cross posted at Balkinization
Judge Gonzales has submitted responses to supplememtal questions from Senators Feinstein, Leahy and Kennedy.
Here are some of the highlights:
1. In the post immediately below, and elsewhere, I've wondered how Secretary Rumsfeld, General Counsel Haynes, and other high-ranking DoD officials could have determined -- as they did -- that techniques such as waterboarding, forced nudity, threatening the death of family members, use of dogs to induce stress, etc., could possibly be lawful in light of (i) the Uniform Code of Military Justice; (ii) the prohibition in Article 16 of the Convention on Torture against cruel, inhuman and degrading treatment; and (iii) the President's February 2002 directive that the Armed Forces treat all detainees "humanely."
Well, we still don't know why the UCMJ doesn't apply. But we learned from Judge Gonzales's earlier responses that the Administration does not think Article 16 applies in U.S. facilities overseas (such as Guantanamo). And now we learn why the President's "humaneness" directive is no obstacle to the use of such grotesque techniques. Judge Gonzales writes that "the term 'humanely' has no precise legal definition," but that, "[a]s a policy matter, I would define humane treatment as a basic level of decent treatment that includes such things as food, shelter, clothing and medical care. I understand that the United States is providing this level of treatment for all detainees." If I'm understanding his answer correctly, Judge Gonzales is suggesting that by requiring the Armed Forces (but not, recall, the CIA) to provide "humane" treatment at a minimum, the President merely meant that detainees must be afforded "decent treatment that includes such things as food, shelter, clothing and medical care." Beyond that, apparently they can be waterboarded, they can be threatened with the death of their loved ones, dogs can be used to prey on their fears -- and even the clothing that is otherwise part of the basic "decent treatment" can be stripped from them for certain periods -- all without implicating the presidential directive. Defining humaneness down.
2. Senator Leahy asked straight-out whether Judge Gonzales agrees that the President may not use his Commander-in-Chief authority to "override" the torture statute and to "immunize the use of torture." The response: "No." (Followed by the standard assurance that "the United States will not use torture in any circumstances.") But if our Commander-in-Chief reserves the right -- theoretically, of course -- to immunize the use of torture under U.S. law, doesn't that assertion of Executive power invite Commanders-in-Chief of other nations to invoke a similar authority when they are of the view that emergency circumstances call for torture?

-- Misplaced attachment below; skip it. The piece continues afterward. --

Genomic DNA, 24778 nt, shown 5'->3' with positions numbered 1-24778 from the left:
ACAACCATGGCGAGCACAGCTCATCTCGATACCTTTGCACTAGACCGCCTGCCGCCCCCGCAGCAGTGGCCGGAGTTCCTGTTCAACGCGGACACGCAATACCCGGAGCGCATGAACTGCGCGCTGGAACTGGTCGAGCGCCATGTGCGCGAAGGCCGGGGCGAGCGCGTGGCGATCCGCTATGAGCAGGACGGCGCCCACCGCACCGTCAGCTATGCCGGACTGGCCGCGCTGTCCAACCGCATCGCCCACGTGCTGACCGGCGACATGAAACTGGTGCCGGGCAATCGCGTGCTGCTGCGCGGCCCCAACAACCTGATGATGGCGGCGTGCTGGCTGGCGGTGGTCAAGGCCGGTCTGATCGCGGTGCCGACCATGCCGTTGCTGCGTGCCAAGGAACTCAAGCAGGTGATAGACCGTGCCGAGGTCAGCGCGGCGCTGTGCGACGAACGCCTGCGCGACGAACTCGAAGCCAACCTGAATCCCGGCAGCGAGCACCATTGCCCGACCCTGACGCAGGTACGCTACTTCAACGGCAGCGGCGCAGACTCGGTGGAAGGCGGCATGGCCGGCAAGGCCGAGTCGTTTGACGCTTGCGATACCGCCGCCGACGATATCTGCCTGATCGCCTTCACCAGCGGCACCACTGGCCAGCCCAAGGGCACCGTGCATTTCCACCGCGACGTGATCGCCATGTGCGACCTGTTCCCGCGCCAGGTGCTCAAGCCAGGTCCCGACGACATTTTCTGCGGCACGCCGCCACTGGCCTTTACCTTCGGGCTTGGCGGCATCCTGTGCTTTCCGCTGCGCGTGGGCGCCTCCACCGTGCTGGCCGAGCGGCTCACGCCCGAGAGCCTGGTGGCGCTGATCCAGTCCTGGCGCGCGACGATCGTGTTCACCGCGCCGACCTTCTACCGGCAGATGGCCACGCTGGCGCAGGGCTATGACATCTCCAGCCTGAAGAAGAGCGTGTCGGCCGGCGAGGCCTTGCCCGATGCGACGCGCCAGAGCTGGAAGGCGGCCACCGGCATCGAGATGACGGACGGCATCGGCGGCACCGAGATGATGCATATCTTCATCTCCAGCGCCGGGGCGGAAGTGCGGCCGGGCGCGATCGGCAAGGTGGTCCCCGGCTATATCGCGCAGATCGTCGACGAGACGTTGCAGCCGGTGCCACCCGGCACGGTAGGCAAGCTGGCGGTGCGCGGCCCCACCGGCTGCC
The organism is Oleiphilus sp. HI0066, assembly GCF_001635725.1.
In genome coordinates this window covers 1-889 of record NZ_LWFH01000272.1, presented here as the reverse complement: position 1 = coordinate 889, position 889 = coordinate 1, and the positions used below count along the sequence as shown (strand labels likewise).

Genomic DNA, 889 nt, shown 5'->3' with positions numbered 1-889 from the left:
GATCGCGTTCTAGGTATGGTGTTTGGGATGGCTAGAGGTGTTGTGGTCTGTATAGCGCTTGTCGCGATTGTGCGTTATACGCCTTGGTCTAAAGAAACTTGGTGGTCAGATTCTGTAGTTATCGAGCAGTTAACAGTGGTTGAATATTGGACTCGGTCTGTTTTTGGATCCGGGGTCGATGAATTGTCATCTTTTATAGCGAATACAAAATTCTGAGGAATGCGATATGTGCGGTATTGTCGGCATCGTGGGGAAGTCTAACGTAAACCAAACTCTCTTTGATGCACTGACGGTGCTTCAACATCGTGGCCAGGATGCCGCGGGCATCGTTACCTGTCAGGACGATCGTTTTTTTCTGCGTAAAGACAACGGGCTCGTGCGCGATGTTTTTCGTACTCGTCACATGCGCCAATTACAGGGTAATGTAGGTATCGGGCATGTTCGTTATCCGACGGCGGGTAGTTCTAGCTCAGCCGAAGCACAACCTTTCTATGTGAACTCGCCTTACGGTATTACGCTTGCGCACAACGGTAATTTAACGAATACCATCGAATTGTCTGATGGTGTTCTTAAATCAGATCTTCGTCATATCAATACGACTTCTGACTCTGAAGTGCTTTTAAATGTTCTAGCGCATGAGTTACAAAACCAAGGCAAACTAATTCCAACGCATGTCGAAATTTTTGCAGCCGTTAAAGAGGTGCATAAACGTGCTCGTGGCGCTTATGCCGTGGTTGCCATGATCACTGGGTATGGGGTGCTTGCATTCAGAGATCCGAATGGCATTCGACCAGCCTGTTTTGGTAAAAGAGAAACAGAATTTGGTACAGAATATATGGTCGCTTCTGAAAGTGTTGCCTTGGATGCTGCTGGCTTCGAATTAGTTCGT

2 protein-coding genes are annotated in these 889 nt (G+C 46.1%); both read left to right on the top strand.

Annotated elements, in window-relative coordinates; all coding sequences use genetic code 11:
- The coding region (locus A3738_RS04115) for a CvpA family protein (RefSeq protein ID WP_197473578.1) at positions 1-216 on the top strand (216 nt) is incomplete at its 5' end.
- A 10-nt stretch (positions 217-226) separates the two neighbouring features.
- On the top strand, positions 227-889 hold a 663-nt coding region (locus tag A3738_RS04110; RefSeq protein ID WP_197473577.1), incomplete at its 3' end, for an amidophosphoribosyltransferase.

3. Judge Gonzales conveys the Administration's decision to refuse to provide Congress with numerous requested Executive branch documents concerning the treatment of detainees, even though: the Administration provided the 9/11 Commission with equally sensitive materials; the Administration has selectively made public other internal documents on the same subject matter; and the President has not invoked Executive privilege. Judge Gonzales states that "it is generally not the practice of this or prior Administrations to provide all documents requested by a Member of Congress where those documents contain highly deliberative or Preisdential communications." Depending on the meaning of the strange phrase "highly deliberative," this "practice" might, of course, threaten to eviscerate Congress's oversight role. May an Administration withhold from Congress all Executive branch deliberative materials that the President deems "highly deliberative," even where there is no claim of Executive privilege (and regardless of whether the documents are even classified)? This is a very important question.
4. In light of the Administration's conclusion that Article 16 of the CAT does not protect aliens overseas, Senator Feinstein asked Judge Gonzales wheher he believes Congress should pass a law to categorically outlaw cruel, inhuman and degrading treatment of aliens overseas. As I've noted in previous posts, the Administration has strongly resisted such legislative efforts in recent months. Notably, however, Judge Gonzales agrees "as a general matter" that it would be "appropriate" for the U.S. to enact such a statutory prohibition, if Congress could "surmount the considerable hurdles that would be faced by attempting to articulate a working definition of 'cruel, inhuman, or degrading treatment.'"
Please indulge me a modest attempt to "surmount the considerable hurdles" by proposing that Congress enact the following law: "It shall be unlawful for any U.S. employee, officer, or agent, anywhere in the world, to engage in conduct that would, if it occurred in the United States, 'shock the conscience' and thereby violate the Due Process Clause of the Fifth Amendment to the Constitution."
This would not resolve all definitional ambiguity. There remains some uncertainty about just which forms of conduct "shock the conscience" for purposes of the Due Process Clause. But there is an established and developing body of judicial case law on this question, and such an evolving constitutional doctrine could guide the interpretation of the statute I propose. The basic premise of the statute would be a simple one: The standards for treatment of a detainee should not turn on whether the United States decides to transport the detainee to Guantanamo, or to a secret foreign CIA facility, rather than to Puerto Rico or to South Carolina.